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Reading on wikitionary as well as many other dictionary sites, the word inable is "obselete" or "rare". However, just in my internal monologue I use that word all the time, and to me it sounds better in certain contexts. Would it be frowned upon if I were to use inable rather than unable in an essay, or is it ok to do so?

  • What dictionaries other than Wiktionary (and sites that copy Wiktionary) have this word? I checked the OED and didn't find it, although it does list "inhabile" as an obsolete word meaning "unable". – Laurel Jun 27 '18 at 3:02
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    Whether it would be frowned upon depends on your potential frowner. Some teachers might welcome archaic spellings (especially if you did this intentionally in a literary context), whereas others might simply run the spell checker and mark you down. Yet others might think you’re imitating ‘preschooler spelling’. We not in a good position to answer that question, unfortunately. – Lawrence Jun 27 '18 at 3:40
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    If you used it in conversation, I would think you had said "enable", which would probably leave me "inable" to comprehend your meaning. :-) In text, I would probably assume you were either (a) a poor speller or (b) a poor proofreader, but either way it would reflect badly on your essay. – Hellion Jun 27 '18 at 3:40
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The new usage is to use "un" instead of "in". But it's not that simple.

Affixes.org explains:

  • in - Not; without.

[Latin in-.]

This prefix is added to adjectives to give a negative sense (infertile, inarticulate, inexpensive, invariable) and to nouns to indicate a lack of something (inattention, incapacity, insensitivity). Many examples exist, but in- is not a living form, new words instead being created using un-, to which it is closely related in sense. There is no clear rule deciding which should be used: see un- for more information. See also the next entry.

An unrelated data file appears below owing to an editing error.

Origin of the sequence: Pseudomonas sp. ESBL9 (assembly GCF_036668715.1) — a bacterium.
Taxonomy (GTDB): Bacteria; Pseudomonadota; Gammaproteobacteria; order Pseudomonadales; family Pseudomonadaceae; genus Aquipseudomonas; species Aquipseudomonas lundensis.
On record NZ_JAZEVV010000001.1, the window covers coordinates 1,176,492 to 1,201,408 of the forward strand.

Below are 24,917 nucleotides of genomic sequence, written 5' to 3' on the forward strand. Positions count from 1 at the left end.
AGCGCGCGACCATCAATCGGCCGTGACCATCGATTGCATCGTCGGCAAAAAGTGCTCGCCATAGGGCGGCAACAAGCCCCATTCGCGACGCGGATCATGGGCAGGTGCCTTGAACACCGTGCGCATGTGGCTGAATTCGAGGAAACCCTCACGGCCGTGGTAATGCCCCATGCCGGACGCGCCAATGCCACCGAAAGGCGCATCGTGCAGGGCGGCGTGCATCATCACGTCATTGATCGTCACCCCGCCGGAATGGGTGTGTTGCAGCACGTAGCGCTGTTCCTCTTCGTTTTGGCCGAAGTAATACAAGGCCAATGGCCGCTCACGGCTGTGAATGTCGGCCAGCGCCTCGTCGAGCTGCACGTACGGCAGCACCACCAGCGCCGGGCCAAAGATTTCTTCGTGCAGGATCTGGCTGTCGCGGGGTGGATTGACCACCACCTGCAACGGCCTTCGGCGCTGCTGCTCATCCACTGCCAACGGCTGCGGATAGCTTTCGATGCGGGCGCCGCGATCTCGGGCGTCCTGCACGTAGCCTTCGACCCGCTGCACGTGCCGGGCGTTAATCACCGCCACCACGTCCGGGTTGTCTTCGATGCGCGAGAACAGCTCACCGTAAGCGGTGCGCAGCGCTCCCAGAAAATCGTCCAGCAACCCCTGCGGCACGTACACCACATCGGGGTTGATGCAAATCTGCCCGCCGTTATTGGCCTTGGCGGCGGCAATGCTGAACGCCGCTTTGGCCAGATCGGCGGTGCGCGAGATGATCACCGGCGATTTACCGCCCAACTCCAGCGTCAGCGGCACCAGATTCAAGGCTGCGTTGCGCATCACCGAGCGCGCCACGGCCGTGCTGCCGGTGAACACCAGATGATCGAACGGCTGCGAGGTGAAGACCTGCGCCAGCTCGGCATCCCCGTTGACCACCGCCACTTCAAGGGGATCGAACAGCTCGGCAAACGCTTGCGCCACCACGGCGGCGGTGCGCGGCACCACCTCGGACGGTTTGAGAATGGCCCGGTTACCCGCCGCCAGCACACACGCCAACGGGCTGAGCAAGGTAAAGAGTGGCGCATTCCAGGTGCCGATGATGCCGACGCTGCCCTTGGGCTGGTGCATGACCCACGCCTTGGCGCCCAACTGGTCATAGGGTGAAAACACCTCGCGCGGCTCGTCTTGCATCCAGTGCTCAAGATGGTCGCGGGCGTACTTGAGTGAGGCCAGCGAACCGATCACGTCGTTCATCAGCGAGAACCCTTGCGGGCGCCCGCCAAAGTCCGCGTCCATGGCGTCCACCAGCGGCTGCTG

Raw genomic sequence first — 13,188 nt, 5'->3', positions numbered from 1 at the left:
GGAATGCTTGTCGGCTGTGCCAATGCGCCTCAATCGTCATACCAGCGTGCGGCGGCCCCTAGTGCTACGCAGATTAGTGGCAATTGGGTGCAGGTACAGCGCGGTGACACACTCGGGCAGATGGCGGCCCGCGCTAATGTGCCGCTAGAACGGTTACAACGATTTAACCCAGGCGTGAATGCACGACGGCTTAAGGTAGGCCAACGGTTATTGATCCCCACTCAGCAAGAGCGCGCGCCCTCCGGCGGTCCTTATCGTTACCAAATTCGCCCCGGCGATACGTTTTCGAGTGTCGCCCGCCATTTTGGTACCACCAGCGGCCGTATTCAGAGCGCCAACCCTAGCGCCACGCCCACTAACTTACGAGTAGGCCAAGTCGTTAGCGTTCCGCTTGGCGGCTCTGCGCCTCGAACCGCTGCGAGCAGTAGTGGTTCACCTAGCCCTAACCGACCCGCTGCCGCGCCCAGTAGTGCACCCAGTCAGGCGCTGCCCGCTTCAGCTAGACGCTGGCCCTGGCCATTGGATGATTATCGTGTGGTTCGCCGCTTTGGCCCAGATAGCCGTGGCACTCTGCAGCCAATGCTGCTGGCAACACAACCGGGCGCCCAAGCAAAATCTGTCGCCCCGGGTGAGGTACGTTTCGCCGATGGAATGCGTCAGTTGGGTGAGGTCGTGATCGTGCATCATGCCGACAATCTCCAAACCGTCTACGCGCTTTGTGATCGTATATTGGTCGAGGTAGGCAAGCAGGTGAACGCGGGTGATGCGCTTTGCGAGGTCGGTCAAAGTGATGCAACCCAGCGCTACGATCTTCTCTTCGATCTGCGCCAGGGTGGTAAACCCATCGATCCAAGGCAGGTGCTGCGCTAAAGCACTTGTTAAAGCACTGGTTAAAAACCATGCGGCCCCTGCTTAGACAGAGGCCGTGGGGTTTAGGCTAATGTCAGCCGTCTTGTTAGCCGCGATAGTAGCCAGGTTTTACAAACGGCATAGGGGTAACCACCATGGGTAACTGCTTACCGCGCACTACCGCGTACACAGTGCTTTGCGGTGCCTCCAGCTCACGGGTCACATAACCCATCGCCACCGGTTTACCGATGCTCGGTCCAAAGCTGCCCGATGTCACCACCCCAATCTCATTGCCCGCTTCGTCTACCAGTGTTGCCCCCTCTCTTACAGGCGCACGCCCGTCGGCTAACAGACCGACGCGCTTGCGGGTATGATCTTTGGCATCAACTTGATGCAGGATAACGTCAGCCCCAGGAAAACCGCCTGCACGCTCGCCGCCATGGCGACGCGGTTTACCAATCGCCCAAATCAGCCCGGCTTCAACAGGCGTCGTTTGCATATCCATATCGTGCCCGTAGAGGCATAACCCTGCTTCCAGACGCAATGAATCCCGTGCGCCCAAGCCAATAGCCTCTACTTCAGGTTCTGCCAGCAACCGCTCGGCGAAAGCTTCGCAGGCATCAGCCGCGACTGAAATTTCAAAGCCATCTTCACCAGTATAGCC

The prefix is spelled il- before stems beginning in l (illegitimate, illiberal), im- before b, m, and p (imbalance, immoral, impossible), and ir- before r (irrational, irregular).

  • un - Negation; reversal of a state.

[Old English prefixes un- and on-, of Germanic origin.]

This prefix occurs extremely widely; the majority of adjectives, adverbs, and verbs (and many nouns) can in principle be given it to create a new word indicating an opposite or a reversal.

A very few of the many examples in the sense of ‘not’ are unconnected, unenclosed, unfashionable, unhappy, unloved, unmade, unsuitable, and unwilling. In this sense, un- often has a stronger and less neutral force than just negation (so it is not equivalent to non-): unkind can mean active cruelty rather than a simple lack of kindness; to say someone is un-American can imply an active antagonism to American ways.

With verbs, it usually has the sense of reversing some state: unblock, unburden, unhook, unlace, unsettle, unstick, untie, unwind, unzip.

Un- is closely related in sense to in-, but although the latter prefix is common it is no longer active. There is no good rule to decide which is the right form in any given situation and terms have to be learnt. To confuse matters somewhat, some noun-adjective pairs use different prefixes: instability corresponds to unstable; inequality to unequal; injustice to unjust. In a few cases, pairs of adjectives exist in both prefixes with similar senses: inadvisable and unadvisable; incommunicative and uncommunicative. In a few other pairs, members have significantly different senses, as with unhuman, not resembling or having the qualities of a human being, versus inhuman, lacking human qualities of compassion and mercy.

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    So? Eh, Rob? (Even the name is too short to fill in for minimum characters.) – Kris Jun 27 '18 at 8:02
  • @Kris, so! – Rob Jun 27 '18 at 8:09

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